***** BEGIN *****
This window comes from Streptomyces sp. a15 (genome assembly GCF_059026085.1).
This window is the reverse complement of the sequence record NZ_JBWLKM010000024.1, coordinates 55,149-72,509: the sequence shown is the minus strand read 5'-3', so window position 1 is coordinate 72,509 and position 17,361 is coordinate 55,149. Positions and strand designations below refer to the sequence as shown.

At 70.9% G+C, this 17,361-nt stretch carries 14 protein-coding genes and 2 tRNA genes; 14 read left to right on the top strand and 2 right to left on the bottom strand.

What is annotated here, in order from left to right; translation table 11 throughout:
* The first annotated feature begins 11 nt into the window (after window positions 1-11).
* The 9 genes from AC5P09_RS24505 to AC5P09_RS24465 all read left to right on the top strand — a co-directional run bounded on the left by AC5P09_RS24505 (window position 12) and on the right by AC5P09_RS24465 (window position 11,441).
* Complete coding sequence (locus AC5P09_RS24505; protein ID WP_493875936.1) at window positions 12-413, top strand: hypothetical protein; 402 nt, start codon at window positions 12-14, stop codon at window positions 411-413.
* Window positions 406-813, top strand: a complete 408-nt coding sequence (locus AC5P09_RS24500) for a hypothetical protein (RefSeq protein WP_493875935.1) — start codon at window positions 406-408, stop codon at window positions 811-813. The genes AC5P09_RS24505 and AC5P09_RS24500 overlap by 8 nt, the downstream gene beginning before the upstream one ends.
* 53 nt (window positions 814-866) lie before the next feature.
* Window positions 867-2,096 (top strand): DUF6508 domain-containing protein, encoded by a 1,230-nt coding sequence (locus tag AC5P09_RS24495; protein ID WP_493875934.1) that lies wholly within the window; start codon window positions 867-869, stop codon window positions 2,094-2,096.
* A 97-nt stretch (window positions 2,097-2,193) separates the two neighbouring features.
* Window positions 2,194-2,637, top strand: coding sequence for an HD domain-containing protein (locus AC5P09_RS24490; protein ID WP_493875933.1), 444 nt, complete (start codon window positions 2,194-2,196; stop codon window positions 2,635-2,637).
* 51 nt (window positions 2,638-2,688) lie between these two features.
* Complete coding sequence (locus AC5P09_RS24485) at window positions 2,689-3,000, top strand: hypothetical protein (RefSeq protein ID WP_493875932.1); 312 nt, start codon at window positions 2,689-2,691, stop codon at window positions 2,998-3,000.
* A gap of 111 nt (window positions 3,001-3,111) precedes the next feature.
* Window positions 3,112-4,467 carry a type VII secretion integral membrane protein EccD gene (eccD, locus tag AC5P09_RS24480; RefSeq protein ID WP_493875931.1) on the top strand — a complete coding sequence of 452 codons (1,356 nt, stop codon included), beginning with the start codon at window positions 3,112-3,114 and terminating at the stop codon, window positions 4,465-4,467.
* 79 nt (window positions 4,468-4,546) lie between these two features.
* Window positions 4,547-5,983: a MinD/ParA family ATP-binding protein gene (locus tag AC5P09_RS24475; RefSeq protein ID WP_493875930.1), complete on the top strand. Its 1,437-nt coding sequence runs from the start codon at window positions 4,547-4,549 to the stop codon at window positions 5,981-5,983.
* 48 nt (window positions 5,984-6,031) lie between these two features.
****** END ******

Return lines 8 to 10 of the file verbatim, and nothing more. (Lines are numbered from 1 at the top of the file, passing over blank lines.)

* Window positions 406-813, top strand: a complete 408-nt coding sequence (locus AC5P09_RS24500) for a hypothetical protein (RefSeq protein WP_493875935.1) — start codon at window positions 406-408, stop codon at window positions 811-813. The genes AC5P09_RS24505 and AC5P09_RS24500 overlap by 8 nt, the downstream gene beginning before the upstream one ends.
* 53 nt (window positions 814-866) lie before the next feature.
* Window positions 867-2,096 (top strand): DUF6508 domain-containing protein, encoded by a 1,230-nt coding sequence (locus tag AC5P09_RS24495; protein ID WP_493875934.1) that lies wholly within the window; start codon window positions 867-869, stop codon window positions 2,094-2,096.